Color, 1971, 96 mins. 14 secs.
Directed by Piers Haggard
Starring Patrick Wymark, Linda Hayden, Barry Andrews, Michele Dotrice, Wendy Padbury, Anthony Ainley
Severin Films (Blu-ray & DVD) (US RA/R1 HD/NTSC), Screenbound Pictures (Blu-ray) (UK RB HD), Odeon Entertainment (Blu-ray & DVD) (UK R0 HD/PAL), NSM Records (Blu-ray & DVD) (Germany R0 HD/PAL), Anchor Bay (DVD) (UK R0 PAL) / WS (1.85:1) (16:9)

Though The Blood on Satan's Clawit took a while to be fully The Blood on Satan's Clawappreciated, this genuinely chilling depiction of occult mayhem erupting in rural 18th-century England is one of the most effective British horror films ever made and a high point of the genre from the early 1970s. The lurid title disguises the approach of this ambitious and very unpredictable look at a village under the sway of a devilish influence, almost qualifying as an anthology with its vignettes involving the transformations that undergo the young people in the area and the severe, violent response of the older guard. This remains the most accomplished film by director Piers Haggard, who primarily worked in TV but also tackled the occasional theatrical feature like Venom and A Summer Story.

While tilling the fields one afternoon, young farmer Ralph Gower (Dracula Has Risen from the Grave’s Andrews) unearths a bizarre, unidentifiable skull sporting a patch of furry skin. He attempts in vain to get the attention of the local judge (Wymark) as a grotesque claw also turns up in the area and sparks a spate of hysteria, some of led by the corrupted teenager Angel (Hayden). Soon murder and sexualized violence run rampant across the countryside as the tainted youths put a diabolical plan into motion.

Originally The Blood on Satan's Clawshot under the title Satan’s Skin, this film is one of the strongest offerings from Tony Tenser’s Tigon British Film Productions, which is perhaps best known for the two best Michael Reeves films (Witchfinder General and The Sorcerers) as well as more tawdry fare like Curse of the Crimson Altar The Blood on Satan's Clawand Virgin Witch. This one essentially splits the difference, offering an atmospheric and often deeply creepy take on what has now been categorized as folk horror while doling out a few shocking moments like a forced devil skin flaying, a gang rape in the woods, and a terrifyingly committed, seductive portrayal by Hayden, complete with huge indelible eyebrows. The process of getting the film off the ground required several radical alterations along the way including switching the time period around and merging together what were originally a trio of separate stories; however, in this case the tinkering simply adds to the uncanny atmosphere as the story leaps around like a forbidden, incomplete text that somehow manifested onto celluloid. Especially valuable here is the eerie score by Marc Wilkinson, complete with some jarring electronic arrangements and a very memorable main theme that will lodge in your head for hours.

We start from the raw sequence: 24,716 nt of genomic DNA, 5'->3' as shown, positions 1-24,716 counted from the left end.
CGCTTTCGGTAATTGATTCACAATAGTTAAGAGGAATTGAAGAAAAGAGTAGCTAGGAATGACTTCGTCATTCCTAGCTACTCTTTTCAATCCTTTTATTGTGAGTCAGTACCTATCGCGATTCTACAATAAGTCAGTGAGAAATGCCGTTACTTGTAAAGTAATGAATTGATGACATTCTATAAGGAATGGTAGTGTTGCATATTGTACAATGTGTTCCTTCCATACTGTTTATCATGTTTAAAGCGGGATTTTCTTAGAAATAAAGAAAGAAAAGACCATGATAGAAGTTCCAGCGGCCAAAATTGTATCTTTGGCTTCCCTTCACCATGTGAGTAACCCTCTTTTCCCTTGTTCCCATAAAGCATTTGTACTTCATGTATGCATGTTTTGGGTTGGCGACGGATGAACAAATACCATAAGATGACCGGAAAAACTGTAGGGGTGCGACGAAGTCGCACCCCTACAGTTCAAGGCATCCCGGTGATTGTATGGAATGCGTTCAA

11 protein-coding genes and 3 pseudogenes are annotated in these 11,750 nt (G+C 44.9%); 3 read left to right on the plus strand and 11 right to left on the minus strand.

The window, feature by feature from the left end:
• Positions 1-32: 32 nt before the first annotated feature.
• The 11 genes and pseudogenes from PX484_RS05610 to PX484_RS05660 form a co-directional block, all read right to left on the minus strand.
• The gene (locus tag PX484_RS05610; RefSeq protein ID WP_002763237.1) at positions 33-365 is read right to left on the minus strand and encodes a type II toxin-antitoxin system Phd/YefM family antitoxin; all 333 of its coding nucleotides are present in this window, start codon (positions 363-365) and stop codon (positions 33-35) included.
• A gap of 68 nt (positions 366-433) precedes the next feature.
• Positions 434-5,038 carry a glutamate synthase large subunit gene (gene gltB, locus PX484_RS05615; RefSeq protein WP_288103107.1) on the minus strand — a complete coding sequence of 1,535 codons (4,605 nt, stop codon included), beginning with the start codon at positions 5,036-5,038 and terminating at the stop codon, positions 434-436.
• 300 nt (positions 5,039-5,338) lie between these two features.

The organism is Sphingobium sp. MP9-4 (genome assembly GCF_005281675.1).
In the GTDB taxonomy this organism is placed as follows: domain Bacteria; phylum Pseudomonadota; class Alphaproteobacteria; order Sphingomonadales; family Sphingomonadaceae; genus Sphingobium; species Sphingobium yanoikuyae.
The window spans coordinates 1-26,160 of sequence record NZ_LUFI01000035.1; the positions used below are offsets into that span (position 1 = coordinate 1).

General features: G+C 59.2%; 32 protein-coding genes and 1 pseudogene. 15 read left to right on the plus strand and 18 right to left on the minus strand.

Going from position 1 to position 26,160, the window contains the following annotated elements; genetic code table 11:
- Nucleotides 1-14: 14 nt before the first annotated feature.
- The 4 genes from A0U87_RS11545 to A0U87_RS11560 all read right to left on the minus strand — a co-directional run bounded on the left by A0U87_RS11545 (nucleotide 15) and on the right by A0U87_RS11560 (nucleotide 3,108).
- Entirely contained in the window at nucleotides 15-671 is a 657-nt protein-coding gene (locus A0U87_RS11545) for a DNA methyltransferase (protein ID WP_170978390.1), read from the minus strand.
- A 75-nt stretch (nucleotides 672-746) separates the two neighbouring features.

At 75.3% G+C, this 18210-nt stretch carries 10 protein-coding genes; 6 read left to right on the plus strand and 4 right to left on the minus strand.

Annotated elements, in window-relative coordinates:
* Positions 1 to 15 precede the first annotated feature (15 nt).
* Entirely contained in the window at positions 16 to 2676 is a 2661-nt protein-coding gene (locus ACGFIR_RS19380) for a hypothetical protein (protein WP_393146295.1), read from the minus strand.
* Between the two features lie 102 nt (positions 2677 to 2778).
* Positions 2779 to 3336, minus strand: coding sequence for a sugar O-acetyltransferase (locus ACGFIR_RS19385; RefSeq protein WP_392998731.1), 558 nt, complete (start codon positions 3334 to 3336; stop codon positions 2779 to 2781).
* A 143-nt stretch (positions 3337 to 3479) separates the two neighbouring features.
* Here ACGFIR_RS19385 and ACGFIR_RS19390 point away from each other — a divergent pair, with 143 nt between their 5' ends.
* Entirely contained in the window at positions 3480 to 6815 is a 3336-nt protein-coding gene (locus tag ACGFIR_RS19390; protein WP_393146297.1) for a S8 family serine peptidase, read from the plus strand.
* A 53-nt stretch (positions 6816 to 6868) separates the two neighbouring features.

Finding a watchable uncut copy of this film was impossible for many years with the U.S. release from Paragon looking so dark you couldn't even tell what was happening for the last ten minutes. Better editions turned up on TV, most memorably as an episode of Elvira's Movie Macabre show (which utterly ruins one line of dialogue you'll never hear the same way again), but things started to look up when the film passed over to MGM (presumably since this was originally a Cannon release in the U.S.) with new prints struck for repertory play in the late '90s and an uncut presentation finally issued on VHS. After that the film strangely lay dormant in the U.S. for decades, but the U.K. picked The Blood on Satan's Clawup the slack with no less than four different editions starting off with a standalone DVD from Anchor Bay and an expanded version The Blood on Satan's Clawincluded as part of its 2004 Tigon Collection box (along with The Beast in the Cellar, Virgin Witch, The Body Stealers, The Haunted House of Horror, and Witchfinder General). That release features two audio commentaries: the first with Haggard, Hayden and writer Robert Wynne-Simmons, moderated by Jonathan Sothcott, and the second with three of the League of Gentlemen themselves, Mark Gatiss, Jeremy Dyson and Reece Sheersmith. The first is obviously focused on the production aspects including the intention to make three short films with a bit of a narrative connection, the involvement of Tenser, and the methods used to create a sense of really being in the English countryside centuries earlier. "In a League of Its Own" (10m40s) is an amusing further appreciation of the film from Gatiss (in a crazy costume during a shoot of some kind) and Dyson focusing on the film's impact on horror fans and its influence on British horror cinema (and their own show). "Linda Hayden: An Angel for Satan" (12m27s) features a broader discussion with the star about her early movie days and memories of the production, while the featurette "Touching the Devil" (20m51s) has Malcolm Heyworth, Hayden, and Wynne-Simmons explaining how the film came about during a transitional period in British horror, with actors like Christopher Lee, Peter Cushing and Ingrid Pitt floated around as possible casting choices. They also touch on some of the challenges with keeping Wymark on track during the shoot, which shouldn't be much of a surprise, and the negotations The Blood on Satan's Clawinvolved in The Blood on Satan's ClawHayden's nude scene. A combo TV spot with Beast in the Cellar is also included along with cast bios, a "Tigon Tales of Terror" (25m49s) featurette about the studio, and a DVD-Rom PDF of the original three stories.